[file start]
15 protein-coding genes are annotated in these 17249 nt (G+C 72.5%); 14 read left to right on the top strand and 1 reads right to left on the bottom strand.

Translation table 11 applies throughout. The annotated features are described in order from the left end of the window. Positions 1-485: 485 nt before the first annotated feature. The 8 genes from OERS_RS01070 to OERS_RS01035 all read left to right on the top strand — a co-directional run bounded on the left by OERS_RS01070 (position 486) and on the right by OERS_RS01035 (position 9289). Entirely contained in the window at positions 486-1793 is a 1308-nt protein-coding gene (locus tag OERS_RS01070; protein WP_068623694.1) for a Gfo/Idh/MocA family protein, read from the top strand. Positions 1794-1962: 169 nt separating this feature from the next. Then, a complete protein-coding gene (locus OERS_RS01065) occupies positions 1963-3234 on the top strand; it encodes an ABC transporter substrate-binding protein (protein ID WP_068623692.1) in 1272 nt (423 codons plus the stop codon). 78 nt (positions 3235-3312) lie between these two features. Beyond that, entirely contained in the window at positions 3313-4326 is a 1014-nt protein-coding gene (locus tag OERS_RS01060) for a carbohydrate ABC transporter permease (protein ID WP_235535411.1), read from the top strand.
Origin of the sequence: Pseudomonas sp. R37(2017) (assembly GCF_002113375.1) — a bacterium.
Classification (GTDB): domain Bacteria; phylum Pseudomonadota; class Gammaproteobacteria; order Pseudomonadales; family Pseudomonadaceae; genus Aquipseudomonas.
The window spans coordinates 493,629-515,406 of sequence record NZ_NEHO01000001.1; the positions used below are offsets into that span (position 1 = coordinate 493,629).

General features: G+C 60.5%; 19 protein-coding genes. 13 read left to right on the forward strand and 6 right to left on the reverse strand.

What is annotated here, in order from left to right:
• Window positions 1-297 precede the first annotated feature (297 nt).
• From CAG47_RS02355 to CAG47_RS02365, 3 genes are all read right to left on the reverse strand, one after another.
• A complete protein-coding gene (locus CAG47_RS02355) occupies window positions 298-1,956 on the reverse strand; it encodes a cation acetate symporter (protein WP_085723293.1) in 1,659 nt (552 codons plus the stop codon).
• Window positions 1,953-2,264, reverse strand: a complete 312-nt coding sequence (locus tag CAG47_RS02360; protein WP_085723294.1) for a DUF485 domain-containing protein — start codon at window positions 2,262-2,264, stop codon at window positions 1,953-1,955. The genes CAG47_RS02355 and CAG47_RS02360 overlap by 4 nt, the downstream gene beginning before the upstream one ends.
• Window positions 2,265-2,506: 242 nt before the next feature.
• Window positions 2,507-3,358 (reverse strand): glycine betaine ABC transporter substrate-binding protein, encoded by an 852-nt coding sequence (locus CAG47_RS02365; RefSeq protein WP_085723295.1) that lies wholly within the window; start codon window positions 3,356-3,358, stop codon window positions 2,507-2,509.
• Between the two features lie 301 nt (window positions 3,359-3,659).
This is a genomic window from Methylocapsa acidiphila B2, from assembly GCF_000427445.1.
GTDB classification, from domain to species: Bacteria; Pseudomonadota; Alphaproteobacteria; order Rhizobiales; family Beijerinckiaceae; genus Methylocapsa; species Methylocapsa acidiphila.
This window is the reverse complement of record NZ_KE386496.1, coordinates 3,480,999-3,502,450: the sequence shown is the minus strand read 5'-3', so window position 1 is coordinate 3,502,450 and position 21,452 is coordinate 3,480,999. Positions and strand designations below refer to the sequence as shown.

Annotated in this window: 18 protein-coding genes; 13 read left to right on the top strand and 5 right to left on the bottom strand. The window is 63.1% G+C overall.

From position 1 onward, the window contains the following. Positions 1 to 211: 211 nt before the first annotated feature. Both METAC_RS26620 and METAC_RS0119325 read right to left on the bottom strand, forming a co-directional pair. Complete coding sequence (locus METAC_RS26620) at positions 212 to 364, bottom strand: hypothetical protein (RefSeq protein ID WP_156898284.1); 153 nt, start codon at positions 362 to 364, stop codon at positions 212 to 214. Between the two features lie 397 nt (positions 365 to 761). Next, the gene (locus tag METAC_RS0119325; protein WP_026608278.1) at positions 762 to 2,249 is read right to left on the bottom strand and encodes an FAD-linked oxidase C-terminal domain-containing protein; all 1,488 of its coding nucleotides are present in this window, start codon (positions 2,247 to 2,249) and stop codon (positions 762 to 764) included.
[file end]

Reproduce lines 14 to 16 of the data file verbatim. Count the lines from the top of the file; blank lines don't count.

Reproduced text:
• Between the two features lie 301 nt (window positions 3,359-3,659).
This is a genomic window from Methylocapsa acidiphila B2, from assembly GCF_000427445.1.
GTDB classification, from domain to species: Bacteria; Pseudomonadota; Alphaproteobacteria; order Rhizobiales; family Beijerinckiaceae; genus Methylocapsa; species Methylocapsa acidiphila.